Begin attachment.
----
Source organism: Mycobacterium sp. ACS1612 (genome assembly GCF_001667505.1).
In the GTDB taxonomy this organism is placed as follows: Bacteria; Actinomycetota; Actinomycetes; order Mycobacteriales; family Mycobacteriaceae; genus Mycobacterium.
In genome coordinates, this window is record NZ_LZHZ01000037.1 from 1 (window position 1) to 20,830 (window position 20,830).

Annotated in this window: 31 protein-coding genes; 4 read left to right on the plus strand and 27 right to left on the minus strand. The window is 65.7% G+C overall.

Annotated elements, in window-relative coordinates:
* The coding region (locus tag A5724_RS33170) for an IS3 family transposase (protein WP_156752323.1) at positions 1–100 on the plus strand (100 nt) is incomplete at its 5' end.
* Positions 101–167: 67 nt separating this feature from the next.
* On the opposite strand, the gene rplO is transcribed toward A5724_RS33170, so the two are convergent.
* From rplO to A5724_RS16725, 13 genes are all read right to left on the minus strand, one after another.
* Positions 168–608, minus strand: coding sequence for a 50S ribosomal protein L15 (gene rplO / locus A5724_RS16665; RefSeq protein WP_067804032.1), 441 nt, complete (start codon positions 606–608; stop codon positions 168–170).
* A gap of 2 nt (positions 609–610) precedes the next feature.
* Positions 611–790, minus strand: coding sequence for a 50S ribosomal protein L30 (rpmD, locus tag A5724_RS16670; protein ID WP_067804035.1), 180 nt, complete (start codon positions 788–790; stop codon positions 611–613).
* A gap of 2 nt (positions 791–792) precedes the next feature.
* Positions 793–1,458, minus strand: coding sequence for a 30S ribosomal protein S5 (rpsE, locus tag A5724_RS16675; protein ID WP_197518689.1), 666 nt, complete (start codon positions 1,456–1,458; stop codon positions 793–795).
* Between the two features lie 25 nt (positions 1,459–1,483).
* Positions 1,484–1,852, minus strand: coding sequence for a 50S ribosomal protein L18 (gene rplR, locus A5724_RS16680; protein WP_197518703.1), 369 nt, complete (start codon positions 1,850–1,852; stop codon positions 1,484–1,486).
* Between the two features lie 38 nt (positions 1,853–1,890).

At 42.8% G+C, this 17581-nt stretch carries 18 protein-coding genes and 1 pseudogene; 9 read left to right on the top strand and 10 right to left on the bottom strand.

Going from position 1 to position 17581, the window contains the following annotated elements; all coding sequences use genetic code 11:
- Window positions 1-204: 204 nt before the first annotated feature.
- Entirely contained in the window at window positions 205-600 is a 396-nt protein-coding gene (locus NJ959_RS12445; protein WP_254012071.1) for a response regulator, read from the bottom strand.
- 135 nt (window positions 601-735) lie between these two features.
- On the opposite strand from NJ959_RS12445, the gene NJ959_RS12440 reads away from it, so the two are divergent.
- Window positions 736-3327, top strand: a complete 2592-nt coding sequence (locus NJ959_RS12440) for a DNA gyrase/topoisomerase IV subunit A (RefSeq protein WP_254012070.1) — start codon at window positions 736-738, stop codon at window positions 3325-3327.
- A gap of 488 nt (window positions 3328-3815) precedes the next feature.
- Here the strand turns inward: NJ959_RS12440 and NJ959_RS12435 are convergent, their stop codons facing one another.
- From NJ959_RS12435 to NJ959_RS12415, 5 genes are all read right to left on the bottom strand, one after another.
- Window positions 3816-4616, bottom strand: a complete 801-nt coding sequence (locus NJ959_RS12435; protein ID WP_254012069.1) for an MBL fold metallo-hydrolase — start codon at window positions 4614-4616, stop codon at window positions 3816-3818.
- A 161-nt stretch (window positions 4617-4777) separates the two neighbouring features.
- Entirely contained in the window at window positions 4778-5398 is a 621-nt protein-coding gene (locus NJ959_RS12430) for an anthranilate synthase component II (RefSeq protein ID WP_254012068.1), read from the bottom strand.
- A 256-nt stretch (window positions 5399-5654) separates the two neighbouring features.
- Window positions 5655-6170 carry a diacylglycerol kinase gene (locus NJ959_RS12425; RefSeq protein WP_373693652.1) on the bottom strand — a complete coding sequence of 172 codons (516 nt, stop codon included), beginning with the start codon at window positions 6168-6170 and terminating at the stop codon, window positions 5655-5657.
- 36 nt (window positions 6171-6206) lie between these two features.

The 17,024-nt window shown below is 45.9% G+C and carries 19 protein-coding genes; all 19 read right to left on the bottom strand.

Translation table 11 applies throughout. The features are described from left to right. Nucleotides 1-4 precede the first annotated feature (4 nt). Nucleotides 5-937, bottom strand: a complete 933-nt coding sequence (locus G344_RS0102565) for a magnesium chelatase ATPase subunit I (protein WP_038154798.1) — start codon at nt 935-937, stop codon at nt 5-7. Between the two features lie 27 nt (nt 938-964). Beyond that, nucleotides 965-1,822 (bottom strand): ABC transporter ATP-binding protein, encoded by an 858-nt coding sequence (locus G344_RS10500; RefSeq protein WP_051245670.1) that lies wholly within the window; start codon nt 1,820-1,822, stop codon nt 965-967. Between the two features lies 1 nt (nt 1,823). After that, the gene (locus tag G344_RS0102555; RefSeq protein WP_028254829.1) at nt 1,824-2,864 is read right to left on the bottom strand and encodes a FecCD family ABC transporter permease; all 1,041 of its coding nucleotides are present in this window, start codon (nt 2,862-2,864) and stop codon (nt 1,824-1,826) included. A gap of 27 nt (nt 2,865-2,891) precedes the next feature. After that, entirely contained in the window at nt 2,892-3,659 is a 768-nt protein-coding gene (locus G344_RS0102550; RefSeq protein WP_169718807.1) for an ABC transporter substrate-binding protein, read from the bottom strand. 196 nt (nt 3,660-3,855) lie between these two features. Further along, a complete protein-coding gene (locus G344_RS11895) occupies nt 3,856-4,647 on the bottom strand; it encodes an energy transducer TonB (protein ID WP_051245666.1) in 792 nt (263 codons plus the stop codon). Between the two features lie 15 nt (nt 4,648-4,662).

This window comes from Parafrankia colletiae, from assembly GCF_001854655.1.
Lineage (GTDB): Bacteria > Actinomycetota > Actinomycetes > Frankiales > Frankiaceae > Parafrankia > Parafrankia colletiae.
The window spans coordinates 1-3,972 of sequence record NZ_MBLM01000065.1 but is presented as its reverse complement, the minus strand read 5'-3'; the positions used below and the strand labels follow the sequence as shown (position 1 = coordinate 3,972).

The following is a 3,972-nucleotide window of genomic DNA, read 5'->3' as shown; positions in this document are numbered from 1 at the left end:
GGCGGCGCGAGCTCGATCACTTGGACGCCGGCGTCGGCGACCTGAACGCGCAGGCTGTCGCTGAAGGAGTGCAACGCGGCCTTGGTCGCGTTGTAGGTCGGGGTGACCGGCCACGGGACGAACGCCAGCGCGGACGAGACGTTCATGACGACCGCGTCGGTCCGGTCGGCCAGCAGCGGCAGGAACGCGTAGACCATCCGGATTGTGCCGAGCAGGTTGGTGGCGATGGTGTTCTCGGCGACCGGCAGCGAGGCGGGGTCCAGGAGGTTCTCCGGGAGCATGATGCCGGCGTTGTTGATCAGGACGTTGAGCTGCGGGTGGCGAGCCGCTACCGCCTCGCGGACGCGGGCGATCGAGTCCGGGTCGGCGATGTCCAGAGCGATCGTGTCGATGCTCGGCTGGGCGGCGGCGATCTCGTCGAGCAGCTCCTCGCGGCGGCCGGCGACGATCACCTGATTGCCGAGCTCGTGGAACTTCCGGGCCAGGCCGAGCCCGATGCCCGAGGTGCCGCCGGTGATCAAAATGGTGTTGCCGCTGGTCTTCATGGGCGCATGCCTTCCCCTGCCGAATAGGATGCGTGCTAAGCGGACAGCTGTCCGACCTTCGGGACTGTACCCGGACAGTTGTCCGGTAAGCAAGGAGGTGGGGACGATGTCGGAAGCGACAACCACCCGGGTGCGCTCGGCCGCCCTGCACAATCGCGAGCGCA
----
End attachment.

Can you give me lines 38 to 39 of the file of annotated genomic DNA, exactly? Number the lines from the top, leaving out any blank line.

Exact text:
The window spans coordinates 1-3,972 of sequence record NZ_MBLM01000065.1 but is presented as its reverse complement, the minus strand read 5'-3'; the positions used below and the strand labels follow the sequence as shown (position 1 = coordinate 3,972).

The following is a 3,972-nucleotide window of genomic DNA, read 5'->3' as shown; positions in this document are numbered from 1 at the left end: